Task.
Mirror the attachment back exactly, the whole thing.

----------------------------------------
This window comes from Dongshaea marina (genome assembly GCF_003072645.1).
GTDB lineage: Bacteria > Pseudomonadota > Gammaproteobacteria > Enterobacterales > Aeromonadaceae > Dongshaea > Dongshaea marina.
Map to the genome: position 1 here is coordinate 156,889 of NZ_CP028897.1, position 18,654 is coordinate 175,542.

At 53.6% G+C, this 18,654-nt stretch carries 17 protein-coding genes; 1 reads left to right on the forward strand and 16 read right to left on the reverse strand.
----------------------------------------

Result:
This window comes from Dongshaea marina (genome assembly GCF_003072645.1).
GTDB lineage: Bacteria > Pseudomonadota > Gammaproteobacteria > Enterobacterales > Aeromonadaceae > Dongshaea > Dongshaea marina.
Map to the genome: position 1 here is coordinate 156,889 of NZ_CP028897.1, position 18,654 is coordinate 175,542.

At 53.6% G+C, this 18,654-nt stretch carries 17 protein-coding genes; 1 reads left to right on the forward strand and 16 read right to left on the reverse strand.